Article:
Thursday, November 28, 2019

Thursday Thoughts...

“For a while there I read mostly poetry, which seemed to ratify or at least dignify my outsized feelings”.

Nam Le

Reflecting back on his teenage years here, it feels to me like a lovely description of what to do with outsized feelings!  I even think its nice that he calls them outsized, rather than oversized feelings - it adds that sense of things just not fitting when you are younger and don't quite know what to do with them.

Anyhow, it is also a lovely way of saying how poetry can just fit.  Oftentimes I think poetry is a place where you can find what you need, when you need it and sometimes without even knowing that you needed it.

Poetry is so vast and so various, and yet mostly it's available and easy to get into.  You can flick through a book of poems and find out fairly quickly if they are for you or not.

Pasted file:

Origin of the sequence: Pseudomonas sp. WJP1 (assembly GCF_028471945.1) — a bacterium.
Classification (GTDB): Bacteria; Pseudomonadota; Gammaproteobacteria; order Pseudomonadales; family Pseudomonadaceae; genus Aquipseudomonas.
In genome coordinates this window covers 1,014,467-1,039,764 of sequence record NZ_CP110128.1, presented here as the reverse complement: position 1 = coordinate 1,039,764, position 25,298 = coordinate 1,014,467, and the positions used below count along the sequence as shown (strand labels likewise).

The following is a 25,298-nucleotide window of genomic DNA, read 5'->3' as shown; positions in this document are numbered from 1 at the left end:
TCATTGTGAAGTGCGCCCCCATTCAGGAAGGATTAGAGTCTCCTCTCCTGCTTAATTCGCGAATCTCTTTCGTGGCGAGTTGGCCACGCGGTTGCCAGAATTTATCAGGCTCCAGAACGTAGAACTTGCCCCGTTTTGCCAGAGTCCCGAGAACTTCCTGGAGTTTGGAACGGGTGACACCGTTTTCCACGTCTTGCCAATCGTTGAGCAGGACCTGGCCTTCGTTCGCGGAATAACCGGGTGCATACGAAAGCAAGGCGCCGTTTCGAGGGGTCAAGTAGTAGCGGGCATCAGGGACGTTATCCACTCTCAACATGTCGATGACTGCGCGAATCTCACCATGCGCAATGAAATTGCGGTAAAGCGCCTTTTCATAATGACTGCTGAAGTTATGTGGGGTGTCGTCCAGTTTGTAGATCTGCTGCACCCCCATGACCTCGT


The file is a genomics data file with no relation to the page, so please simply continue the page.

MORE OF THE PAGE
Sometimes there will only be one or two which grab you - but my goodness do they grab.  They speak right to you, personally, and they help makes sense of your world.

And just for that moment you can sit with them and feel heard.

Tuesday, November 26, 2019

Reviving a commission

Several years ago I was asked to print a small wall piece as a farewell gift for the Chairperson of a Board.  A week or so ago I was asked to do another one - along the same lines, for another farewell.

I went back and tried to find photographs and other details of the work I had done but there didn't seem to be a lot around.

Eventually I found a proof which was a big help.